FishEaters Traditional Catholic Forums

Full Version: Holy Week Traditions & Legends
You're currently viewing a stripped down version of our content. View the full version with proper formatting.

Back on Ash Wednesday, I posted a chapter from the Catholic Source Book on Lenten Legends, Traditions and their Origins. Click here: Lenten Traditions and their Origins - Traditional Catholic Forum  Here is the chapter on Holy Week.    
[Image: 99290~Women-Carrying-Lanterns-in-a-Good-...osters.jpg] HOLY WEEK:Holy Week refers to the week beginning with Palm Sunday and ending with Holy Saturday. It includes the last days of Lent.  Fig Sunday: This was a name for Palm Sunday because figs were eaten that day, memorializing the fig tree Jesus cursed after his entry into Jerusalem (Mark 11: 12-14).  Spy Wednesday: The name for Wednesday of Holy Week alludes to Judas agreeing with the Sanhedrin to betray Jesus (Matthew 26: 3-5, 14-16).  Maundy Thursday: This is an ancient name for Holy Thursday that comes from Jesus' words at the Last Supper: in Latin, Mandatum novum da nobis ("I give you a new commandment..." (John 13: 34). That phrase began the ancient footwashing ceremony.  Shear Thursday: This name for Holy Thursday came about because of an ancient practice of trimming hair and beard that day as a sign of spiritual preparation for Easter.  [Image: 712-2110~Procession-Holy-Week-Cagliari-S...osters.jpg] Tre Ore (Italian: "Three Hours") This name refers to Christ's three hours on the cross and to the noon to 3:00pm Good Friday service. Tre Ore was traditionally a series of homilies on the seven last words of Christ, along with song, silence, and Stations of the Cross.  The Mass of the Pre-Sanctified: This is not a Mass at all but an old name for the Good Friday service which includes Holy Communion "Pre-Sanctified" (consecrated the night before at Holy Thursday's Mass). Good Friday remains the only day of the year without a Mass.  The Great Service of Light: Although not the heart of the Easter Vigil, this service is symbolically rich and a favorite prelude for the Exultet, readings, and the glorious Eucharist that follow it. Celebrated in the Middle Ages, it may even go back as far as the fourth century. The light of the Paschal candle represents the light Christ brought to a darkened world. It was all the more powerful as a symbol in the day when fire was struck from flint - of necessity, reminding the believer of the flame of faith which is struck from Christ, the cornerstone of the Church. [Image: tenebrae.jpg]  Tenebrae: The term means "darkness" in Latin. It refers to a public singing of Matins (a night office) and Lauds (a morning office), part of the old form of the Liturgy of the Hours. During the evenings of Holy Thursday, Good Friday, and Holy Saturday, the liturgy had a tone of mourning and a ceremony of light, which used a triangular stand with fifteen candles. One by one these candles were extinguished until, after the last candle was put out, a prayer was offered in darkness. Only one candle was relit, and the assembly dispersed in silence.  The Triduum: The ancient Great Three Days, to which all leads and from which all flows, celebrate the heart of Christian faith: Jesus' redemptive death and resurrection. Related to the Church year as Sunday is related to each week, the Triduum begins with the evening Mass of the Lord's Supper on Holy Thursday, continues through Good Friday and Holy Saturday, culminates in the Easter Vigil, and concludes with Evening Prayer of Easter Sunday.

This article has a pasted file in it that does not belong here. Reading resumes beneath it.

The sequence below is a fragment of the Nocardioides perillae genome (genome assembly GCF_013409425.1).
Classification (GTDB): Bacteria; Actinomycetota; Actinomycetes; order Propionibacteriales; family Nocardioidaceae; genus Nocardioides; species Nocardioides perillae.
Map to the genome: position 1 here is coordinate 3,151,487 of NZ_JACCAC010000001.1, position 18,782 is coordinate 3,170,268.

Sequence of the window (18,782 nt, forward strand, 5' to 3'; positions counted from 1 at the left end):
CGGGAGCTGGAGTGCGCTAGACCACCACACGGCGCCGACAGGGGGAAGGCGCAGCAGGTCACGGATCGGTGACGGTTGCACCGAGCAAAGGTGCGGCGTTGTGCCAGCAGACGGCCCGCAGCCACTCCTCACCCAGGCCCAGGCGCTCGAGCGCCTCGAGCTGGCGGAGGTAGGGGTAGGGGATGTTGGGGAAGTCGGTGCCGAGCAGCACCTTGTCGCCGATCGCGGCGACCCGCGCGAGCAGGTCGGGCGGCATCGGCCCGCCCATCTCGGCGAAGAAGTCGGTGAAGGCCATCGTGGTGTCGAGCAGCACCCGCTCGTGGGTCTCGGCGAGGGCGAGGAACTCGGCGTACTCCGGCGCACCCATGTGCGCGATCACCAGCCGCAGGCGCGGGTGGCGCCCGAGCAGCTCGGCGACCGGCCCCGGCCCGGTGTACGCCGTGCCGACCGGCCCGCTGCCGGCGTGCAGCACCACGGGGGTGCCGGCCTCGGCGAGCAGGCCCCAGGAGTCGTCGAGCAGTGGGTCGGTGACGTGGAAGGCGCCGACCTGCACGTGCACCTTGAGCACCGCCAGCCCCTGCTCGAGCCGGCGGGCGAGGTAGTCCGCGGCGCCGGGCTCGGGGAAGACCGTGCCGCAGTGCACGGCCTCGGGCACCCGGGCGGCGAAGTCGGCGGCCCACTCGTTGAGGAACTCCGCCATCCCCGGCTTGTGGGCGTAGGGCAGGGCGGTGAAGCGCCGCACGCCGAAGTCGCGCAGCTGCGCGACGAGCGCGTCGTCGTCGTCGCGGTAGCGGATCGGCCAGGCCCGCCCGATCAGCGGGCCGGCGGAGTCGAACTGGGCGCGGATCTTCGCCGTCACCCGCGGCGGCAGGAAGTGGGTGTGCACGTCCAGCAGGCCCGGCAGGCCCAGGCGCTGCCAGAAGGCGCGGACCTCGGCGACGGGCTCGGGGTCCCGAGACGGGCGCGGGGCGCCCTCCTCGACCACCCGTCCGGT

[Image: pontius_pilate2.jpg]  No Rest for the Wicked: Isaiah has been quoted in Latin: Nemo malus felix (no bad person is happy), and we have often said: "No rest for the wicked." If this is true, there is abundant illustration in stories of Pilate's life after Good Friday. One tradition relates that his life became so unfortunate that he committed suicide in Rome during the reign of Caligula. Thereupon his body was disposed of in the Tiber, whose waters became so troubled by evil spirits that his corpse was retrieved and transported to Vienna. A similar disposal was attempted, this time into the Rhine, which washed Pilate's remains into the recesses of a lake on Mount Pilatus. This is too coincidental to ignore; It is more likely that it was the name of the lake that brought the story, not the river that brought the body. Pilatus earned its name from the westerly winds that cover it with a cloud cap (Latin: pileatus; pileus, felt cap).